Toys And Games As Seen By Children And Parents

excerpts In 1888, popular health magazines would dedicate generous coverage to children's games, at the top of their education column. "The main endeavor of parents must reside in the education of their infants from their very first day of life onwards, for health, astuteness, good upbringing – in a word, their future – all rely on it!" Under the catchword: "Children with children," pediatricians advocated genuineness and socializing. Children are allowed to engage in any "harmless game," that "should be plied, as far as possible, in the vicinity of same-aged children; for lonely hanging about and lack of play also have their shortcomings." Additionally, as "children will be children," "they have an urge to satisfy their childish passions by their own instinct. It is far more preferable for them to be put into contact with infants their own age than to play with any of the governesses or servants around the household, who are grown-ups and therefore, unmistakably, take pleasure in things entirely different from an infant's pleasures and plays. Children must amuse themselves with other children, and this is what society ought to opt for; for this is the instrument by which they can grow, become sharp and go through a sheltered, healthy evolution. In isolation and melancholy, children are not able to experience genuine play as one of the cardinal elements contributing to their health. Solitude is fatal to their physical and moral profile." As a result, "a child's character must be shaped in the company of other children who are of the highest morale and always under parental supervision, for therefrom derive all its health and happiness."[1]For children of the villages and slums, isolation has been an impossibility, therefore many of their handicaps are not related to solitude. Conversely, doctors would deplore a childhood spent in the families of the upper middle class or aristocracy, where "one can regrettably observe isolation and futile lingering in infants not allowed to play with the neighbor's offspring, as the latter could not flaunt the same noble title! Nor are they allowed to mingle on their way with those that are beyond their station, thus forfeiting the company of comrades with whom they'd have had good, old-fashioned fun and some occasional thrashing – for their lonely play makes them sluggish and dim-witted. These children, as a result of their nobility title, are not in a position to share their play or any other pleasure, as their parents ban them from contacting possible playmates born to non-aristocratic families. Because of such preposterous demands, we are firm in our beliefs that neither can the parents of the nobility enjoy the happiness of non-noble parents, when they see hosts of children playing and running around the garden, the meadows, under the sun, and inhaling the clean air that should invigorate them and develop their brawn."[2]Several decades later, at the outskirts, children would turn the wastelands at hand into huge playgrounds, enjoying an unfettered freedom. "As soon as the weather warmed up, they would start their hopscotch, tripping and leap frogs, accompanied by customary yelling in Molière's tongue: Abiolan! Bonjournal! Conjournal! Santoucher!"[3] Ethnographers and anthropologists believe that "the majority of traditional games to be found in the children's repertoire, as well as a considerable part of the physical games, once carried a religious and magical substratum. For instance, ball games, hoop games, pebble games, widespread in the rural areas, "once had a solar or lunar symbolism and were attributed cosmogonical functions." Even close to our times, not only children, but men and women used to play ball "to have their plants, especially their hemp, grow."[4] Society has imposed its rules and bans in children's games and preoccupations, according to social status, level of education and degree of culture. Nevertheless, "insulation" has never fully succeeded, while the transposition of ludic matter constantly ferried across these worlds. The wish to feed children's play with highly-desired accessories – toys, constituted a creative impetus and a profitable business as early as the 19th century. In time, the typology of toys has fanned out immensely, eluding the sphere of naïveté implied by children's play. As early as 1934, pediatricians cautioned parents in the habit of buying their children "dangerous toys" – rifles, swords, revolvers, cartridge cases, bludgeons – "certainly, under the guise of harmless toys" and "proudly gazing at their little boys who, armed with these, strut about in a cocky and provocative fashion, much like genuine heroes, waging 'war' with other children. Could it be possible that parents in their right mind, adults, buy their children deadly weapons – for playing objects?"[5] The debate surrounding violent games was just emerging, and experts were no strangers to the fact that "all children, notably boys, instinctively search for violent games to further the development of their body. We are fully aware that, atavistically, at the back of each child's mind, lies the belief that every soldier is a hero. We know all too well that all children favor stories about wars, adventures, or the murderous behavior of the apache tribe, or of assassins and their street fights with detectives and constables." Aggressive, often bordering on what is morally tolerated, cartoons, comic strips and computer games have sparked protests and heavy debates over the last years, albeit failing – for puny reasons such as the above – to give in to more angelic productions. Similar to the alarm raised in 1934, expert advocacy for bland and preferably educational games, is clashing against a social and political climate that glorifies war-like stances and violent triumph, even if the purpose served is or, at least, would seem to be, one of a noble kind. The disquieting state and incertitude present in our current educational milieu bear much in common with the anxiety caused by "defensive warfare" mechanisms – handed to children by a society that had just freed itself from a world war and was preparing for another.Neither are little girl's dolls anymore what they used to be. While they play, it is currently believed that little girls hone their maternal instincts, learn to sew tiny dresses for their dolls, speak words of endearment, thus preparing "to be future mothers." A sizeable part of this pedagogical function faded away after the 1960s and 70s. Dolls were transformed into movie stars, spy agents or fashionable models. A miniature model would mimic the female typology claimed as ideal, be it on the small and on the big screen, while the moral school turned into a school of image and self-show. Dwelling on body language, its eroticization and desacralization, has led to substantial changes in the traditional female plays and toys.[6]In 1934, the alternative to war games recommended to boys was building: "mechanisms that can teach them how houses are built, how trains, ships, aircrafts are run, are equally, instruments to develop their sagacity and dexterousness." Physical exercise and activities organized in a peer environment to finish their civic education (scouting) seemed crucial to Romanian pedagogues between the wars. A great deal in the fulfillment of these desiderata would fall into the care of the school, which would thus relieve parents previously warned about their responsibilities: "What you cram into the brain of children will stay with them for the rest of their lives as adults!"[7] We could perhaps avow – without too much fear of being wrong – that Romanian society has – across its urban and more illuminated rural layers – acknowledged, from a very early stage, the importance education has in the first years of one's existence (i.e. "the seven years of home"), prior to entering the schooling establishment. And that – to the best of its abilities and resources – it has offered its offspring "the pick of the bunchcrop" – in order for them to be able to enjoy life. from Romanians' Childhood, Compania, 2006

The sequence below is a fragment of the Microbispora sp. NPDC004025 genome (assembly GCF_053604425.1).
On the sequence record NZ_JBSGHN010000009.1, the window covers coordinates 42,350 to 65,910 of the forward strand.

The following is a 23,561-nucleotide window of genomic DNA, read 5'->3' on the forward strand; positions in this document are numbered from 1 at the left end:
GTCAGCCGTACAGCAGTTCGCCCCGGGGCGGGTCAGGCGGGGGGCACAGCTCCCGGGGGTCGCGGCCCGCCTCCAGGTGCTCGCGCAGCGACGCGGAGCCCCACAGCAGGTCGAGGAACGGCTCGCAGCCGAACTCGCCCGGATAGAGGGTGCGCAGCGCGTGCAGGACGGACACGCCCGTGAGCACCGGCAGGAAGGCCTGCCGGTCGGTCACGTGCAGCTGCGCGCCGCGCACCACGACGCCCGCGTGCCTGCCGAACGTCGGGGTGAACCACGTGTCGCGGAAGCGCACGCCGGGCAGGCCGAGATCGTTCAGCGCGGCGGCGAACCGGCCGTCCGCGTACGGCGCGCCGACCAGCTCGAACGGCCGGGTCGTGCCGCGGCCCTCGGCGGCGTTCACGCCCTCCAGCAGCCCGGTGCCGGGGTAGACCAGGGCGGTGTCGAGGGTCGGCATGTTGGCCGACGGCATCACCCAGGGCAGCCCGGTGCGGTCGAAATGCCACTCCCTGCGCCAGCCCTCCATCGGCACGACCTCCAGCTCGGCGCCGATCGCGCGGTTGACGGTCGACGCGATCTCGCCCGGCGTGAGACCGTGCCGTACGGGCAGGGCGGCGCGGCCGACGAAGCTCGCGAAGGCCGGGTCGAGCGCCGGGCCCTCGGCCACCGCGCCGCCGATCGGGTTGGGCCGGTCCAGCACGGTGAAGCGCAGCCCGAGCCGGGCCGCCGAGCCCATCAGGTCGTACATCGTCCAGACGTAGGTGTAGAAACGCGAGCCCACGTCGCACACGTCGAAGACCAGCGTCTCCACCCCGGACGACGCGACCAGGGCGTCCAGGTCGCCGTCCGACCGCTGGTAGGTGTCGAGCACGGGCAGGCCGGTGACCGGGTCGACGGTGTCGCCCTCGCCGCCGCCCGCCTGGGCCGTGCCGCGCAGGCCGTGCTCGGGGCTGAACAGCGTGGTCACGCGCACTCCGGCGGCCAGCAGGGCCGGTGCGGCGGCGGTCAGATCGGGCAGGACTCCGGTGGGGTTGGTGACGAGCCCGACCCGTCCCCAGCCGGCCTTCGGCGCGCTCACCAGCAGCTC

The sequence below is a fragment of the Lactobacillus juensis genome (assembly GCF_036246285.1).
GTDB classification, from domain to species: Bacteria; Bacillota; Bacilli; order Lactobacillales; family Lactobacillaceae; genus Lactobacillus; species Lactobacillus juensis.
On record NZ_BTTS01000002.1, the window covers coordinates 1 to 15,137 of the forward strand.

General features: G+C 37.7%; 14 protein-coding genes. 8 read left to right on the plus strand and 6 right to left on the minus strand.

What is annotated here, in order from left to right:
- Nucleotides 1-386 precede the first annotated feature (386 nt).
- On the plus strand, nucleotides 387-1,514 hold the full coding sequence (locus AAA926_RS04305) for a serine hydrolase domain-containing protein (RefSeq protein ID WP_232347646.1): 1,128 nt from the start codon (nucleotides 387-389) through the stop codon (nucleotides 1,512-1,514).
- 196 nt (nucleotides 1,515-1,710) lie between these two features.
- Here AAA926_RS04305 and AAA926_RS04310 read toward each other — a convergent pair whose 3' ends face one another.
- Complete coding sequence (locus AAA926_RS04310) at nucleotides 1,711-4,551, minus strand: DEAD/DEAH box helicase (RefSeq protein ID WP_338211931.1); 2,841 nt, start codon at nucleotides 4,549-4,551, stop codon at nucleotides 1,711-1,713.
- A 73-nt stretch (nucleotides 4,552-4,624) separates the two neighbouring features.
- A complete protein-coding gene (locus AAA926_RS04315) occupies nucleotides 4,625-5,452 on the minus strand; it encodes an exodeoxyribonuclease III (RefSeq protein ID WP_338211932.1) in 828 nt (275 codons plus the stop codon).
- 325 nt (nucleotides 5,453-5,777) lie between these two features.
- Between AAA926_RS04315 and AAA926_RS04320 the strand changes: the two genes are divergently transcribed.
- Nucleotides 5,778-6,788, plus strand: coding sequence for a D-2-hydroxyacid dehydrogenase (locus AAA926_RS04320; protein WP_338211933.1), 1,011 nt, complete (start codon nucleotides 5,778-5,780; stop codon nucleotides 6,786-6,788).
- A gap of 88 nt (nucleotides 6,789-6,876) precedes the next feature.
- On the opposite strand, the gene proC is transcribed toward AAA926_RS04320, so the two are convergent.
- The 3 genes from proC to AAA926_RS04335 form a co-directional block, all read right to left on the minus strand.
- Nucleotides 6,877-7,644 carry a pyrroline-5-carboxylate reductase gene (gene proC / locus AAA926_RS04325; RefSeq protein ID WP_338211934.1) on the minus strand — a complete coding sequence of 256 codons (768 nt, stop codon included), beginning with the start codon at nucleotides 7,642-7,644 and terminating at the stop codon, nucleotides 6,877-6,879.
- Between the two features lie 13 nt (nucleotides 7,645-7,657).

[1] Popular Medicine, October 1888.[2] Ibidem.[3] Alexandru Stefanopol, Living in Grant Slum, Eminescu, 1971.[4] Ivan Evseev, Dictionary of Romanian Magic, Demonology and Mythology, Amarcord, Timisoara, 1998.[5] Medicus in Health and Happy Life, June 1934.[6] Ivan Evseev, Traditional Children's Games, Excelsior, Timisoara, 1994.[7] Medicus, op. cit.

by Adrian Majuru (b. 1968)